While sharing the story with two friends the next day, I got conflicting reactions. The first one was elated to hear that his program was clearly defining oral sex as a type of sex. She shared that her 15-year-old daughter’s friend had gone to a party and given a blow job to a guy and then was horrified when everyone called her a slut. In her mind she was still a virgin.
“Maybe if she’d known it was a kind of sex and she could still be infected, she wouldn’t have done that,” my friend said, “I wish all kids could have that class and those books.”
The second friend recoiled. “How is that appropriate? Why would you even introduce information like that to a pre-teen?”
“The idea behind it is that you talk with kids about it long before they have to make decisions for themselves. You give them information before their friends do by sharing clear facts as they clarify their own values,” I explained.
“I still think you are asking for trouble sharing information like that so early. What good could possibly come of it?”
I didn’t have a good answer for her in the moment. Sometimes the appropriate comeback isn’t available to me until an hour later or when I’m in the shower the following morning.
Unfortunately, this time a reply didn’t come to me until two years later while I was watching slides of oral and anal sex.
I was at the three-hour mandatory parent meeting for an introduction to the Our Whole Lives middle school curriculum that we were told that we would be watching “The Slides” after lunch. “The Slides” were very graphic. We had to sign permission forms to allow our children to see “The Slides.” I felt like a middle schooler myself, suddenly intrigued by the unknown.
As the lights went down and “The Slides” began, we were crammed in a small room at the back of our UU church. The sketch sequences were tastefully done vignettes that started with an embrace and depicted scenes of sex through climax and back to a loving embrace. It was like M.C. Escher’s take on soft porn. They illustrated old people having sex and differently-abled people having sex and mixed-race couples having sex and male partners and female partners. At one point I became self-conscious when I realized I was tilting my head slightly to the left to figure out how the actual position between two men was working. Had I ever seen such graphic depictions of homosexual intercourse? I don’t think so. Movies like Brokeback Mountain and Milk were probably the extent of my education. I also wrote down “dental dam” with a question mark.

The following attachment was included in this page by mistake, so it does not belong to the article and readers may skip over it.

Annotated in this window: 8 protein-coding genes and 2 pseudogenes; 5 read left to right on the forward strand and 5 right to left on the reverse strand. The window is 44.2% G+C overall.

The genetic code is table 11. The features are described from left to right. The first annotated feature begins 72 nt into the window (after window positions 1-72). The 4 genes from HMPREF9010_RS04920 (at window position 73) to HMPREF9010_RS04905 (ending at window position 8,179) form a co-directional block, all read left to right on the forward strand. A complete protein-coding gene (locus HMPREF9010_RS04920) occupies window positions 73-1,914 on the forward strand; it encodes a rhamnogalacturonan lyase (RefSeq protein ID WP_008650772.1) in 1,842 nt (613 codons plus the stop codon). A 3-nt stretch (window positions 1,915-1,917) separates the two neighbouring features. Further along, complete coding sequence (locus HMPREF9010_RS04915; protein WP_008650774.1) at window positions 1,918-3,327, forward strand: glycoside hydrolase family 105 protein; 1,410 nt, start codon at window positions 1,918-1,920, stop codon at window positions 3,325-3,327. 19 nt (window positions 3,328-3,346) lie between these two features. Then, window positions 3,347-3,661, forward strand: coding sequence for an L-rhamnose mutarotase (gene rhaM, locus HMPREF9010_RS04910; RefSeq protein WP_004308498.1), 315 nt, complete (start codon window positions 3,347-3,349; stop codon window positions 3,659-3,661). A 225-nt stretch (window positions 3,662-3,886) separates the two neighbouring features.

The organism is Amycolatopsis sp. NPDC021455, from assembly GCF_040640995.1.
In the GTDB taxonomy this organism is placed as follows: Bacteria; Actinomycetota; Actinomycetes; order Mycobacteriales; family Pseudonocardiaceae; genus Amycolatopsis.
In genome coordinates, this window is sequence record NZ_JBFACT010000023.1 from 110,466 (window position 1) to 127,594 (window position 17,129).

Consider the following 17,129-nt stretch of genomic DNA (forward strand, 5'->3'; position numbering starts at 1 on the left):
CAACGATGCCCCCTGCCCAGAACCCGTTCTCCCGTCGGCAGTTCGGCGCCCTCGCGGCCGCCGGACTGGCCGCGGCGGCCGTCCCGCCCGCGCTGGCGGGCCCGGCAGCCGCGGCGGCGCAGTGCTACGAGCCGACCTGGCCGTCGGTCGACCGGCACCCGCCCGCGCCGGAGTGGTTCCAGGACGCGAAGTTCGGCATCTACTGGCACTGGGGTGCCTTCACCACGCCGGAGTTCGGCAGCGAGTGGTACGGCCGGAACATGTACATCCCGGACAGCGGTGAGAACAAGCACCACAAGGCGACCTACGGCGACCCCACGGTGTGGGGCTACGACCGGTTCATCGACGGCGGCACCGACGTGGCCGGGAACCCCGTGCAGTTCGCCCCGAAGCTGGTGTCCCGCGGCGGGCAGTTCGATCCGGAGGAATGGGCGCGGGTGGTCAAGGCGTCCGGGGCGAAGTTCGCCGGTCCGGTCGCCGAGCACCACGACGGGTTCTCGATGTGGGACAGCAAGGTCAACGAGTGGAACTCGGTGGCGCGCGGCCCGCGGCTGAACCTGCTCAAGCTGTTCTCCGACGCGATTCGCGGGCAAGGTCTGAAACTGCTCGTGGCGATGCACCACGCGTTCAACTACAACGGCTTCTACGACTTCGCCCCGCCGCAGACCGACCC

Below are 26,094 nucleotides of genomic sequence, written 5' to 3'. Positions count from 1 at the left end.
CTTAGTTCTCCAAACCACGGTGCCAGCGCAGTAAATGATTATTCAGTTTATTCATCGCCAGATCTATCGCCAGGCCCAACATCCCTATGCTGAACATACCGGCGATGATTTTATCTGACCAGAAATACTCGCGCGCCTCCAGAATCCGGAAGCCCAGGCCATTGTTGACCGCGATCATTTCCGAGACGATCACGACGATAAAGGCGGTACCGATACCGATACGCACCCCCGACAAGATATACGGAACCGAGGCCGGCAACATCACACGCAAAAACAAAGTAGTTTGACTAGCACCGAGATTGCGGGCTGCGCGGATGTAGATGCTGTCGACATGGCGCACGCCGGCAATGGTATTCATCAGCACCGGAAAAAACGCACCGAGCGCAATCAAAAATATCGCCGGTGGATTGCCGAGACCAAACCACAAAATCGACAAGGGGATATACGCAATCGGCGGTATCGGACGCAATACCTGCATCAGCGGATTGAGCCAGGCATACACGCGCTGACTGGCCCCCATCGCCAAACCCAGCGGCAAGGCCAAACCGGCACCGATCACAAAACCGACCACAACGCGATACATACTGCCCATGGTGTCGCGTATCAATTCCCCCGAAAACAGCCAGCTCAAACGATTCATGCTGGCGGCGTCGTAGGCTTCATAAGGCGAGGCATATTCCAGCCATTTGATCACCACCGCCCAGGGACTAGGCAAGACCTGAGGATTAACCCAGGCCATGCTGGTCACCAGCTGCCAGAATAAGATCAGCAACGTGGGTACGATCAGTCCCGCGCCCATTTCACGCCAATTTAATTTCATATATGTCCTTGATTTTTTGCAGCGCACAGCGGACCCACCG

At the end of the narrated slide show, we were asked to reflect on “The Slides.”
One parent shared, “It’s one thing to watch that myself and it’s another thing to imagine how my daughter will react to those images.”
How will Jamin react to “The Slides,” I wonder. Ultimately he’ll have more information than I’d ever received. I hope it will help him make his decisions about sex from an educated standpoint. What good could possibly come of it? my friend had asked me.
If I’d waited to talk about “Kinds of Sharing” until I thought Jamin was ready, I may have been too late. As it stands, we have open, honest and factual conversations about sex in our home. Not to mention that my children would’ve missed the opportunity to comprehend yet another offensive turn by the incompetent Michael Scott as he bit the big one. That’s what she said.